Horace Mann needs more mental health support


Ryan Nikitiatis , Contributing Writer

There exists a mental health crisis amongst students in the U.S.  and it’s worsening every year. According to USA Today, in 2019 “1 in 3 high schoolers reported persistent feelings of sadness or hopelessness, a 40% increase from 2009.” These are alarming figures that may make us question how well the school is managing the mental health needs of its students.

The answer — not well. Though the school offers many advantages and privileges, its  competitive culture can feel overwhelming. Students with strict parents particularly suffer because they feel like they cannot catch a break, and they are often too scared to ask for one. They finish a rigorous day at school just to face extremely high standards at home, feeling like if they do any less than perfect, they will bring disappointment.

When students share grades, they can unintentionally put pressure on each other and perpetuate unrealistic expectations and stress. We all know these consequences, yet the vast majority of the student body does it. Students should be happy for their friends’ success, but the school’s competitive nature causes jealousy and rifts in friendships because of the pressure to constantly be better than our peers.

In my time at the school, I have witnessed countless students cry because of assessments. This is further amplified during “hell weeks,” heavy work weeks with a seemingly endless stream of assessments and assignments. During hell weeks, I have tried to get more sleep and relax, but I struggle to prioritize my mental health because of the heavy workload.

Another problem — and a seemingly unsolvable one — is the lack of sleep that students get. All students know we should try to get six to eight hours of sleep per night, but the hours of homework in addition to athletics and extracurriculars can make this an impossible feat. This results in a cycle of exhausted students trudging through the day without understanding the material they are learning, procrastinating at home because they are confused, and experiencing feelings of failure and stress.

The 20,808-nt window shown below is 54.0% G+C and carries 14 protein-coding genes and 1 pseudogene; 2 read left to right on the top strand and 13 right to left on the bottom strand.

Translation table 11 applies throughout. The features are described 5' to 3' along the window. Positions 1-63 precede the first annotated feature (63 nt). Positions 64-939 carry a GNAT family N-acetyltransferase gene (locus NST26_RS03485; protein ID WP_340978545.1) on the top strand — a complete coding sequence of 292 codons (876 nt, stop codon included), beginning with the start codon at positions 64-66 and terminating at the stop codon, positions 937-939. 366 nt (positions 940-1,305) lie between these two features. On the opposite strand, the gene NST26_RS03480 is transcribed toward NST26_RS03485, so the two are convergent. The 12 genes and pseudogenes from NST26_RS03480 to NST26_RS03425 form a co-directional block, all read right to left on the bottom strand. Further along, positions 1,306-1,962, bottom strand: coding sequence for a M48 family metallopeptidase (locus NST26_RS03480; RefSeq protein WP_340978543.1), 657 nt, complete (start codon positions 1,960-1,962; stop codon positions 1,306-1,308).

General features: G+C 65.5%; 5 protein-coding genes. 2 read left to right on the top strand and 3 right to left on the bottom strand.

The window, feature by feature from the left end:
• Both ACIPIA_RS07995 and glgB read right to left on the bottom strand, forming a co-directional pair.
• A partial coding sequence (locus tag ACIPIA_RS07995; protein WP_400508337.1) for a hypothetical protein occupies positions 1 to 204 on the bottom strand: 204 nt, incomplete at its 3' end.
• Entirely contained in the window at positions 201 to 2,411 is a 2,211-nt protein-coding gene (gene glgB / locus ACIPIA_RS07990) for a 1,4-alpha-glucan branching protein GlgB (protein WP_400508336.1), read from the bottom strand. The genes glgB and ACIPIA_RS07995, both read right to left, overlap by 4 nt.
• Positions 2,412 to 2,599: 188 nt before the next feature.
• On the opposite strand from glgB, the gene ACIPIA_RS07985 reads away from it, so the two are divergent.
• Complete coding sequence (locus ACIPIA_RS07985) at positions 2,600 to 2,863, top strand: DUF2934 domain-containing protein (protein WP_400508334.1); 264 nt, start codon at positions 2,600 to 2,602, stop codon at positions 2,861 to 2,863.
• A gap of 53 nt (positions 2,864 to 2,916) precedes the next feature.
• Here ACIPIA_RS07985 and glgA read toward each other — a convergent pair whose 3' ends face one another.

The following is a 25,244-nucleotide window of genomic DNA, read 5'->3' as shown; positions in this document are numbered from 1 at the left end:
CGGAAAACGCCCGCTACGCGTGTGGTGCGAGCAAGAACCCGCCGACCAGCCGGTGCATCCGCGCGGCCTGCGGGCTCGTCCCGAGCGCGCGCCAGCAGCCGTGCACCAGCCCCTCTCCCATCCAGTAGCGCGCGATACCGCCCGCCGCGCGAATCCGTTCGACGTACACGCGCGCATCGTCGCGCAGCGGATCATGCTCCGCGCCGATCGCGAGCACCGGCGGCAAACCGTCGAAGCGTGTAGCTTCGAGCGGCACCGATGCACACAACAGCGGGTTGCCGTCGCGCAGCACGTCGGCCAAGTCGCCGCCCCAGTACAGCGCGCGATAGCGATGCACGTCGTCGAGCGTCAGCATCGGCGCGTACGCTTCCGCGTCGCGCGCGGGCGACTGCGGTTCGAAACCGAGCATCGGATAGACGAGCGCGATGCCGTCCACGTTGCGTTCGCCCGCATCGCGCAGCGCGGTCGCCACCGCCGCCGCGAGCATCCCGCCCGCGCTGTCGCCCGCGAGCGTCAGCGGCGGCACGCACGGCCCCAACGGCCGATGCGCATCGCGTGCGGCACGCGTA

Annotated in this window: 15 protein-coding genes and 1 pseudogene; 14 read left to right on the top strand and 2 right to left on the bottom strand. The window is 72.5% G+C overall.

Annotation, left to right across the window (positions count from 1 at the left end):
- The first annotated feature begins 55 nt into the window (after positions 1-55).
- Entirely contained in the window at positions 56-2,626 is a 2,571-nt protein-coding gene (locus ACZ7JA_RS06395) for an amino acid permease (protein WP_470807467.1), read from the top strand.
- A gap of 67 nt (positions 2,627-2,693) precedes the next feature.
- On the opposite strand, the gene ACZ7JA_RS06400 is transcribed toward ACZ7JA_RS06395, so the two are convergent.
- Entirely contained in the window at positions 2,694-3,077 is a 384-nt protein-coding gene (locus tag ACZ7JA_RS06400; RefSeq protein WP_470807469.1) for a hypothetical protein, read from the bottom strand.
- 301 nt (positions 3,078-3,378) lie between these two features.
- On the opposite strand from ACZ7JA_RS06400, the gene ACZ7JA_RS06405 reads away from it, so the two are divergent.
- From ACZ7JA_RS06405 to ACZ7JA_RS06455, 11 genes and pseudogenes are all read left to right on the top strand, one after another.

Given the extent of these stressors that students face, the school must do more to meet students’ mental health needs. The Counseling and Guidance Department is accessible to all students who need it, but students who do not proactively reach out due to stigma struggle silently. Some students are also deterred by privacy concerns since the guidance counselors are affiliated with the school — to prevent misunderstanding, counselors can explain their intentions and the limitations of confidentiality in the first meeting. 

The school also needs to acknowledge the barriers to students and establish more pathways to help. Start with mandatory workshops that teach students how to deal with stress and anxiety, run by counselors — not by upperclassmen in HMO. Taking it a step further, all students should be required to see a school guidance counselor as part of their regular academic programming. Mandatory meetings can be very helpful for students who cannot receive mental health support at home, destigmatize seeking help, and give every student an outlet. 

Furthermore, outreach and education should extend beyond students, to parents and teachers so they know how to help students. Some parents “don’t believe in mental health”; some teachers avoid direct confrontation of these issues due to discomfort. For student mental health needs to be met, we need a team effort. 

There are more solutions the school can easily implement to reduce stress levels: 

Students should have a number of allowed mental health days per year (with extensions in special circumstances), using the honor code to prevent misuse of this system. Mental health struggles can impede a student’s ability to learn and affect their overall well-being, so it should be treated just as importantly as physical health.

Teachers can allow for greater flexibility around assignment due dates if the situation calls for it. Some teachers barely allow for any extensions, and those who do often are not very flexible, sometimes requiring a dean to sign off on extensions. While they have good reasons for this, a student should be able to get the sleep they need to function properly instead of staying up all night to produce subpar work.

We have the ability to address this mental health crisis. It is time we take the “secure and healthful environment” core value seriously, and back up our words with action.